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Re: Behavior of implementations regarding certain key material
On Tue, May 30, 2000 at 03:58:57PM -0700, hal@xxxxxxxxxx wrote:
> Paul Koning writes, quoting Len Sassaman:
>>> Eh? If you sign my key, and then your *key* expires, your
>>> signature is still included in validity calculations for my
>>> key. Even after your key expires. (However, you had to sign my key
>>> prior to the expiration of yours).
>> Agreed; that's what I meant. (Checking the signature requires a key
>> that was good at the time that signature was created. It's the
>> signature that is being verified, and the date of that signature is
>> what matters.)
> The problem is that we don't have a mechanism for securely timestamping
> signatures. If someone breaks or steals an expired key, they can create
> a back-dated signature with it.
> In my opinion it is risky to rely on a signature by an expired key.
Possibly, but ignoring keys on the grounds that they are expired does
not buy you much because of the expiry date protocol failure in the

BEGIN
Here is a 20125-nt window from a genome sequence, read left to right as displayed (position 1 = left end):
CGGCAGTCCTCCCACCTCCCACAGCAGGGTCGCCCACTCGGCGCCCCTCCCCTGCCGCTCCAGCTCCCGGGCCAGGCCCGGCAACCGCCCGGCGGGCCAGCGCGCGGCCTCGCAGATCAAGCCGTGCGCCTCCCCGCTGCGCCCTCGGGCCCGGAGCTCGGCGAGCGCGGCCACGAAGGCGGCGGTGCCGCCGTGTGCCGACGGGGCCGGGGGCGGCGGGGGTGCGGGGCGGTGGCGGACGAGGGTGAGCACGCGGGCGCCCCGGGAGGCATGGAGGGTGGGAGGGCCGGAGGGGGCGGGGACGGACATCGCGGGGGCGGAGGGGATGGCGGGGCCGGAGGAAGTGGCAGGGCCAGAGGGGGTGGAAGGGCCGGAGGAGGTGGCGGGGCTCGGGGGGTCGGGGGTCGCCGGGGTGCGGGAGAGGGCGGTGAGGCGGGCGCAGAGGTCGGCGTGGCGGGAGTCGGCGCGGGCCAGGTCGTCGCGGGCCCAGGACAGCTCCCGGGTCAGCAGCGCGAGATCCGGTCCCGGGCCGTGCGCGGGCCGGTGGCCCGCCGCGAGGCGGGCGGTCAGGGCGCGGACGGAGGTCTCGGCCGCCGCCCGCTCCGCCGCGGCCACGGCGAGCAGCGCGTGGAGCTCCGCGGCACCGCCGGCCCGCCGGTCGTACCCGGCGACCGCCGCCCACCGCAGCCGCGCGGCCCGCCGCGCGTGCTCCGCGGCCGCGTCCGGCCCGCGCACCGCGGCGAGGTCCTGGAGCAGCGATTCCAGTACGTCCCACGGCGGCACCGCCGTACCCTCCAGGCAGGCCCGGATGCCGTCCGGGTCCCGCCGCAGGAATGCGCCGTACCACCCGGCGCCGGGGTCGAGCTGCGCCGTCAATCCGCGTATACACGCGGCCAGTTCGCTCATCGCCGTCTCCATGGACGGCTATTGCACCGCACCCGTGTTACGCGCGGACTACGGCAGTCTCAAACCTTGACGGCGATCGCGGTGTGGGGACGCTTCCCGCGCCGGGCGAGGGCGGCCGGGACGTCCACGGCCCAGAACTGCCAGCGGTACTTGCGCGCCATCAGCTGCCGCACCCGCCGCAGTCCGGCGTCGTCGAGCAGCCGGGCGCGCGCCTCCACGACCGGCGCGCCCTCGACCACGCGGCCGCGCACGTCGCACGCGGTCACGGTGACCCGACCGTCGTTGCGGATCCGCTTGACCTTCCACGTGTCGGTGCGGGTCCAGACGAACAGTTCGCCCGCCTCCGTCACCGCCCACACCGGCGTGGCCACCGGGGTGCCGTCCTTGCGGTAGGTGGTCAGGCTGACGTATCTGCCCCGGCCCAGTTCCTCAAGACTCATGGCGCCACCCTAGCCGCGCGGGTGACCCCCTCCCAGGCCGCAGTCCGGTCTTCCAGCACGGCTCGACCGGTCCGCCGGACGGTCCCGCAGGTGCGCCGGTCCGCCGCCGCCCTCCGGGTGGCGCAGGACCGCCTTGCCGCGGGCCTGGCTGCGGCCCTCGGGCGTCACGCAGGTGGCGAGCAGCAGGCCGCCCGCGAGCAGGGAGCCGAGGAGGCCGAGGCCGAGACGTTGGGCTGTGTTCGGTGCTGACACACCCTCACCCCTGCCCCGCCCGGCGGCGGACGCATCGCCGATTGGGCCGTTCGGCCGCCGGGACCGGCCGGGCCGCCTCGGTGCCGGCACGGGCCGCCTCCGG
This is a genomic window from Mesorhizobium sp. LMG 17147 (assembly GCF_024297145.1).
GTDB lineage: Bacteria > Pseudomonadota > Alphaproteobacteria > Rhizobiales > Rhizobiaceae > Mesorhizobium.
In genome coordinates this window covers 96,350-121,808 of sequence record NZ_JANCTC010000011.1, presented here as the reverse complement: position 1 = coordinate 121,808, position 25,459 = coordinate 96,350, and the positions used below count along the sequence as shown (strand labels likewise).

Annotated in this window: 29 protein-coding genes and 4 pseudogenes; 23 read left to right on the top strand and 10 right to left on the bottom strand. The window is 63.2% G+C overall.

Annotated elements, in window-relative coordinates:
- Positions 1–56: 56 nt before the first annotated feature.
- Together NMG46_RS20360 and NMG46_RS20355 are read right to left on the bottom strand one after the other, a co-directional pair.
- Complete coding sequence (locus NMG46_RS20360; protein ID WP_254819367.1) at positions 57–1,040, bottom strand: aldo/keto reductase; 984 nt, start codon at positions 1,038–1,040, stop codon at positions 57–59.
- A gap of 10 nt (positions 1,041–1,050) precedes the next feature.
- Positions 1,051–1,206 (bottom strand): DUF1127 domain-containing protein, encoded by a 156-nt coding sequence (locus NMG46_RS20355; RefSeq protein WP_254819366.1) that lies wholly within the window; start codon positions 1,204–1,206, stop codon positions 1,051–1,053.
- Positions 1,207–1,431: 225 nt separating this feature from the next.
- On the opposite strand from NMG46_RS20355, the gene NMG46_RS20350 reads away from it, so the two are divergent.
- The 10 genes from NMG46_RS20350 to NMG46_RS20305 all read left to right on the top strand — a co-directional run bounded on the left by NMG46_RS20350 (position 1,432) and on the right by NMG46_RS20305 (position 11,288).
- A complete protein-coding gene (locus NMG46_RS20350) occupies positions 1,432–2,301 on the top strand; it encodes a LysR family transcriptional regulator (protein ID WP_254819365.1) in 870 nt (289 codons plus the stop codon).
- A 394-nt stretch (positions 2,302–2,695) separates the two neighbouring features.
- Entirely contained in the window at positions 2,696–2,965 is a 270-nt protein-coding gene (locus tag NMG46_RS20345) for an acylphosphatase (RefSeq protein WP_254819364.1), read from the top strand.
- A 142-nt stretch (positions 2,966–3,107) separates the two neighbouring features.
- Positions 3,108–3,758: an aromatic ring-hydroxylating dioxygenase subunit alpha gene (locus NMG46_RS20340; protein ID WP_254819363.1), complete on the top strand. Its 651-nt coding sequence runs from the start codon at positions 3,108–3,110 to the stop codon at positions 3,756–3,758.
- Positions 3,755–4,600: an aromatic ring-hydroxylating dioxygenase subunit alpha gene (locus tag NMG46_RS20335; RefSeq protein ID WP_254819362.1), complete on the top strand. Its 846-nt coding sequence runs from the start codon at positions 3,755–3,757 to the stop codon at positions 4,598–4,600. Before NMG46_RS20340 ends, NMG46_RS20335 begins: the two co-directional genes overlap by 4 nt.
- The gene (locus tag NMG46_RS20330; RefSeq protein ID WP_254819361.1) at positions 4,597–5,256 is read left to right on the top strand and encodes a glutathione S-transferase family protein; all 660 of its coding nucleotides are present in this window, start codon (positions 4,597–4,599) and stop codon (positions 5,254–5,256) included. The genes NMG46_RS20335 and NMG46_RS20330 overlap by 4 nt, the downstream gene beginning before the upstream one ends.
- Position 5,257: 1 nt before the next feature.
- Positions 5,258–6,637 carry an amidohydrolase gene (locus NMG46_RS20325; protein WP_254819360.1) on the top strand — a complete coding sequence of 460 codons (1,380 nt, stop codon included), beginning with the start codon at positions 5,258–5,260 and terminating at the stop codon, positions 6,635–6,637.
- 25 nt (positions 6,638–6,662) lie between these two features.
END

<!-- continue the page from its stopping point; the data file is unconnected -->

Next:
OpenPGP key format. I've brought this up some time ago on this
mailing list, here's a reminder:
In the old PGP key format, key certification covers the expiration
time, and all is well. (The validity period [key creation time and key
expiration time] is part of the version 3 public key packet.)
However, in the current OpenPGP key format, the key expiration time is
covered only by self-signatures. (A version 4 public key packet
cannot specify a validity period. The key validity period is in the
signature packet instead.) Thus, if someone breaks or steals an
expired OpenPGP key, they can renew it, and the old certificates will
remain valid for the key with extended validity period or unlimited
Fix: Always include a signature expiration time when certifying a key
that has a key expiration date in its self-signature; the time must be
chosen such that the certificate's validity does not extend further
into the future than the key's validity.
The bottom line is that if you don't want to rely on signatures by
expired keys, then you cannot rely on any certificates that don't
contain a signature expiration time (unless the certified key
is in a version 3 public key packet).
Bodo Möller <moeller@xxxxxxxxxxxxxxxxxxxxxxxxxxxxxx>
* TU Darmstadt, Theoretische Informatik, Alexanderstr. 10, D-64283 Darmstadt
* Tel. +49-6151-16-6628, Fax +49-6151-16-6036